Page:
If you have a loved one who is physically, mentally or developmentally disabled he or she may be entitled to receive government benefits, such as Supplemental Security Income (SSI) or Medicaid. Most of these benefits are needs and income-based and are thus, available only to those with very limited resources.
If you leave a disabled dependent a substantial inheritance, you may accidentally disqualify that individual from receiving benefits which might be essential to his or her care. However, we find that clients are often uncomfortable with the idea of completely disinheriting a loved one. A third-party special needs trust may help address this problem.
This type of trust is created for the specific purpose of supplementing the government benefits to which the beneficiary is entitled - -- providing only for items above and beyond the benefits the disabled beneficiary receives from governmental agencies or programs. It allows a client to leave assets to their loved one without disqualifying that loved one from the benefits that they have come to rely on.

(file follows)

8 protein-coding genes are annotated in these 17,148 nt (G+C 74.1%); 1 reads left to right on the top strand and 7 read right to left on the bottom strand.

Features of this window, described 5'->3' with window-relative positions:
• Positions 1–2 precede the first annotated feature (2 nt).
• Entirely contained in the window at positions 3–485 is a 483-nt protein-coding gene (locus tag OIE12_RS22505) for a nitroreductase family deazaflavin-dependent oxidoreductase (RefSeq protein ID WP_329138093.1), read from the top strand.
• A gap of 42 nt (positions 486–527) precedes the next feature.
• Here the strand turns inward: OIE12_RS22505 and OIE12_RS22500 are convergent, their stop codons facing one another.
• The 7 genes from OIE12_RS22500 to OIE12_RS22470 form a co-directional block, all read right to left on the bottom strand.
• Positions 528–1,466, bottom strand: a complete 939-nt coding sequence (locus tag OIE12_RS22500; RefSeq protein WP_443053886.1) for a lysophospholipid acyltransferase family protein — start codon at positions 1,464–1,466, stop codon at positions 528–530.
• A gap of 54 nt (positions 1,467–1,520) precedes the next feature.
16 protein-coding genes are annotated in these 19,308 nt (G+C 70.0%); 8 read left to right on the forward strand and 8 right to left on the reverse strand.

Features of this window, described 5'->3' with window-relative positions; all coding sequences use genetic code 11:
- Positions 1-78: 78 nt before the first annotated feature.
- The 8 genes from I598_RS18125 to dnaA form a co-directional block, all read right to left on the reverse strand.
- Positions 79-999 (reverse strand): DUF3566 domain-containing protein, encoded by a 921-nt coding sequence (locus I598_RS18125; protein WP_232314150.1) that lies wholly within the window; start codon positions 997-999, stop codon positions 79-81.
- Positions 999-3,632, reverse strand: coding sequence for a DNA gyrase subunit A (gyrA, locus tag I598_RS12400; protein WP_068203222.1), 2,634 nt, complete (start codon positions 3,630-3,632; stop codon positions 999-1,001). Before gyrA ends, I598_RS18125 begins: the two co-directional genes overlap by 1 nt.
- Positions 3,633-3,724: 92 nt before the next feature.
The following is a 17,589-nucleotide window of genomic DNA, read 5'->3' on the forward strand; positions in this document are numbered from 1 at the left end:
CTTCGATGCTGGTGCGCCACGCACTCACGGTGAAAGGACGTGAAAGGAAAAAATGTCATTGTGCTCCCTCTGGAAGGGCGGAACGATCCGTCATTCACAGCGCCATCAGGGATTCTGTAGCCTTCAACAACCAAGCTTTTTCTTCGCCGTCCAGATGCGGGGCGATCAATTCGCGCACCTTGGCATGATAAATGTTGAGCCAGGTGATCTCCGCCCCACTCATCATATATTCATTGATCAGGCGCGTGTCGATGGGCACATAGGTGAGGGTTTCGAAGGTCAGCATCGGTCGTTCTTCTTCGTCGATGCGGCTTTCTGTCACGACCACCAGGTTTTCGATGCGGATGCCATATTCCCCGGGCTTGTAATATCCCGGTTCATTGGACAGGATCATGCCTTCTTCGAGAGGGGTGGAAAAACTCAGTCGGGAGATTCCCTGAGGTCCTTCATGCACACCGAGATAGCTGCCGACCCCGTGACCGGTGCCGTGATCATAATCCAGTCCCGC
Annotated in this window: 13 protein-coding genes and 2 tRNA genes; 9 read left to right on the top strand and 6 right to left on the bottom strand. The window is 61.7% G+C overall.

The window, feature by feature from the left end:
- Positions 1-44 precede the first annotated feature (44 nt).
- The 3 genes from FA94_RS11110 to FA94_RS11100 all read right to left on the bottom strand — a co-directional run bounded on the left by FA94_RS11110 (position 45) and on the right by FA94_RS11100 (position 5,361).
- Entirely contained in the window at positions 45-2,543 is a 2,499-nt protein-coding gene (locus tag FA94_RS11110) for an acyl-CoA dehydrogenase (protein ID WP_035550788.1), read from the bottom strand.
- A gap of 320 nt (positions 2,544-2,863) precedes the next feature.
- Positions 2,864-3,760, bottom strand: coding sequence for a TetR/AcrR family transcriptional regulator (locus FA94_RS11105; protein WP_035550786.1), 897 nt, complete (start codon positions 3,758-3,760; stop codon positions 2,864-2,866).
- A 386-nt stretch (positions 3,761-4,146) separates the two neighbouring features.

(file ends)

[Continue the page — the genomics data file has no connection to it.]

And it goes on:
One of the requirements of a third-party special needs trust is that the beneficiary not have any control or ownership of the trust assets. In order to accomplish this, the trustee must be given complete authority regarding the distribution of the trust assets and income. The beneficiary cannot have the power to demand payment of either income or principal from the trust. This makes the choice of trustee extremely important.
This brief article is no substitute for careful consideration of all of the advantages and disadvantages of a special needs trust, especially as applied to your unique situation. Before implementing any significant estate planning strategy or selecting a Trustee for a Special Needs Trust, you should consult with your estate planning advisor.
For more information on planning for those with special needs, please contact Davis & McCann, P.A. We are members of Wealth Counsel, a national consortium of Estate Planning Attorneys and the National Academy of Elder Law Attorneys (NAELA). We focus our practice on providing clients with the best legal advice on Estate Planning, Medicaid and Long-term Care Planning, Family Business/Small Business Succession Planning, Probate, Trust Administration, Real Estate Transactions, and related matters.
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